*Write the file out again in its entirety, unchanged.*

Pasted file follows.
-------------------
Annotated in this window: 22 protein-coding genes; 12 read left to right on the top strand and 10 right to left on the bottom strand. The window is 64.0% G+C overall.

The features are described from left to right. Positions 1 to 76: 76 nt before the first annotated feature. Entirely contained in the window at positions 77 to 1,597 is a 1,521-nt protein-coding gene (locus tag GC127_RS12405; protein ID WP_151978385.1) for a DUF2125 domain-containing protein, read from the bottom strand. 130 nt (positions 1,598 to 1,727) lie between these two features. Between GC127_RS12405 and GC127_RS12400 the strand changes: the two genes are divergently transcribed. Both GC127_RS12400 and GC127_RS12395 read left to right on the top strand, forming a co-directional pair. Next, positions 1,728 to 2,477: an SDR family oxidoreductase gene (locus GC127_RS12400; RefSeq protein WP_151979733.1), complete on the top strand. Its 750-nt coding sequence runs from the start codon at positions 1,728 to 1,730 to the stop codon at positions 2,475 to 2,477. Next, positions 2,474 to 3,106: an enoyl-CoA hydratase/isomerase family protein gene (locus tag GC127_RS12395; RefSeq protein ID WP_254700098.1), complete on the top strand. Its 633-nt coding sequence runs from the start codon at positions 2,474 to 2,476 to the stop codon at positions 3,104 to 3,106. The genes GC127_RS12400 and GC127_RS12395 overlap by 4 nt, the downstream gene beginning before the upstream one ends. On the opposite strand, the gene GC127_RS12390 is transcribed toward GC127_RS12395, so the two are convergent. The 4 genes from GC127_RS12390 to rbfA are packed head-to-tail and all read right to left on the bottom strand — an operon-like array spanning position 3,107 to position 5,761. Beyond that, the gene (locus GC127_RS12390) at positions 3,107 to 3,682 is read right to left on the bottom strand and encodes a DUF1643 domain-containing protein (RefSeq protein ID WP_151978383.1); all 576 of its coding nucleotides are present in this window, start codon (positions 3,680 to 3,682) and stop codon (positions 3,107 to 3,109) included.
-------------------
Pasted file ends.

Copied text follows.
Annotated in this window: 22 protein-coding genes; 12 read left to right on the top strand and 10 right to left on the bottom strand. The window is 64.0% G+C overall.

The features are described from left to right. Positions 1 to 76: 76 nt before the first annotated feature. Entirely contained in the window at positions 77 to 1,597 is a 1,521-nt protein-coding gene (locus tag GC127_RS12405; protein ID WP_151978385.1) for a DUF2125 domain-containing protein, read from the bottom strand. 130 nt (positions 1,598 to 1,727) lie between these two features. Between GC127_RS12405 and GC127_RS12400 the strand changes: the two genes are divergently transcribed. Both GC127_RS12400 and GC127_RS12395 read left to right on the top strand, forming a co-directional pair. Next, positions 1,728 to 2,477: an SDR family oxidoreductase gene (locus GC127_RS12400; RefSeq protein WP_151979733.1), complete on the top strand. Its 750-nt coding sequence runs from the start codon at positions 1,728 to 1,730 to the stop codon at positions 2,475 to 2,477. Next, positions 2,474 to 3,106: an enoyl-CoA hydratase/isomerase family protein gene (locus tag GC127_RS12395; RefSeq protein ID WP_254700098.1), complete on the top strand. Its 633-nt coding sequence runs from the start codon at positions 2,474 to 2,476 to the stop codon at positions 3,104 to 3,106. The genes GC127_RS12400 and GC127_RS12395 overlap by 4 nt, the downstream gene beginning before the upstream one ends. On the opposite strand, the gene GC127_RS12390 is transcribed toward GC127_RS12395, so the two are convergent. The 4 genes from GC127_RS12390 to rbfA are packed head-to-tail and all read right to left on the bottom strand — an operon-like array spanning position 3,107 to position 5,761. Beyond that, the gene (locus GC127_RS12390) at positions 3,107 to 3,682 is read right to left on the bottom strand and encodes a DUF1643 domain-containing protein (RefSeq protein ID WP_151978383.1); all 576 of its coding nucleotides are present in this window, start codon (positions 3,680 to 3,682) and stop codon (positions 3,107 to 3,109) included.